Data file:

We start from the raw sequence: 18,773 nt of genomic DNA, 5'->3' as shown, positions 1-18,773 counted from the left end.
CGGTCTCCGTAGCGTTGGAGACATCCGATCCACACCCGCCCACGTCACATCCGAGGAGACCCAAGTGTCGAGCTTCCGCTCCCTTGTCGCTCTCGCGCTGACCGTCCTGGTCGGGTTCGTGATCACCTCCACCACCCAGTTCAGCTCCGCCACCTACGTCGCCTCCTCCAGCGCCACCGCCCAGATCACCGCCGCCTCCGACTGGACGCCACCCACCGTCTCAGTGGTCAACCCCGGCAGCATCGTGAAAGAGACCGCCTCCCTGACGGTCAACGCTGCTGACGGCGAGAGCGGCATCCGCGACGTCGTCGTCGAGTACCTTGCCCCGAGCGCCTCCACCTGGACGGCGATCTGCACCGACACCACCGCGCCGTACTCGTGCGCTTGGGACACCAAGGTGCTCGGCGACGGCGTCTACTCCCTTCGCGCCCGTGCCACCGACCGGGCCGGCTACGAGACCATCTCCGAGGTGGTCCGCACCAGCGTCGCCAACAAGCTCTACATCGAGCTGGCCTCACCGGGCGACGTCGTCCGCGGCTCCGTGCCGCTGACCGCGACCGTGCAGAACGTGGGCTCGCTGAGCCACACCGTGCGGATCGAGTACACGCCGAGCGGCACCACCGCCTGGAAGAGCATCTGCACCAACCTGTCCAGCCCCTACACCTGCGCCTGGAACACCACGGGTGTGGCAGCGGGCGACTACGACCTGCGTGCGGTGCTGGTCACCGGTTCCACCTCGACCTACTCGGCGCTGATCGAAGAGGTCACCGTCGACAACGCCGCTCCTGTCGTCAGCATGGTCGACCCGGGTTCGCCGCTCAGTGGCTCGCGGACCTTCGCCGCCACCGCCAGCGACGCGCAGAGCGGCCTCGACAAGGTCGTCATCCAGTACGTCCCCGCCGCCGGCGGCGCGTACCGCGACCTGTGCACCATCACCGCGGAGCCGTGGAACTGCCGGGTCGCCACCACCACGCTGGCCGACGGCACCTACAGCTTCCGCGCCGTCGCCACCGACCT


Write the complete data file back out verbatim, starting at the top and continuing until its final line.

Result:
We start from the raw sequence: 18,773 nt of genomic DNA, 5'->3' as shown, positions 1-18,773 counted from the left end.
CGGTCTCCGTAGCGTTGGAGACATCCGATCCACACCCGCCCACGTCACATCCGAGGAGACCCAAGTGTCGAGCTTCCGCTCCCTTGTCGCTCTCGCGCTGACCGTCCTGGTCGGGTTCGTGATCACCTCCACCACCCAGTTCAGCTCCGCCACCTACGTCGCCTCCTCCAGCGCCACCGCCCAGATCACCGCCGCCTCCGACTGGACGCCACCCACCGTCTCAGTGGTCAACCCCGGCAGCATCGTGAAAGAGACCGCCTCCCTGACGGTCAACGCTGCTGACGGCGAGAGCGGCATCCGCGACGTCGTCGTCGAGTACCTTGCCCCGAGCGCCTCCACCTGGACGGCGATCTGCACCGACACCACCGCGCCGTACTCGTGCGCTTGGGACACCAAGGTGCTCGGCGACGGCGTCTACTCCCTTCGCGCCCGTGCCACCGACCGGGCCGGCTACGAGACCATCTCCGAGGTGGTCCGCACCAGCGTCGCCAACAAGCTCTACATCGAGCTGGCCTCACCGGGCGACGTCGTCCGCGGCTCCGTGCCGCTGACCGCGACCGTGCAGAACGTGGGCTCGCTGAGCCACACCGTGCGGATCGAGTACACGCCGAGCGGCACCACCGCCTGGAAGAGCATCTGCACCAACCTGTCCAGCCCCTACACCTGCGCCTGGAACACCACGGGTGTGGCAGCGGGCGACTACGACCTGCGTGCGGTGCTGGTCACCGGTTCCACCTCGACCTACTCGGCGCTGATCGAAGAGGTCACCGTCGACAACGCCGCTCCTGTCGTCAGCATGGTCGACCCGGGTTCGCCGCTCAGTGGCTCGCGGACCTTCGCCGCCACCGCCAGCGACGCGCAGAGCGGCCTCGACAAGGTCGTCATCCAGTACGTCCCCGCCGCCGGCGGCGCGTACCGCGACCTGTGCACCATCACCGCGGAGCCGTGGAACTGCCGGGTCGCCACCACCACGCTGGCCGACGGCACCTACAGCTTCCGCGCCGTCGCCACCGACCT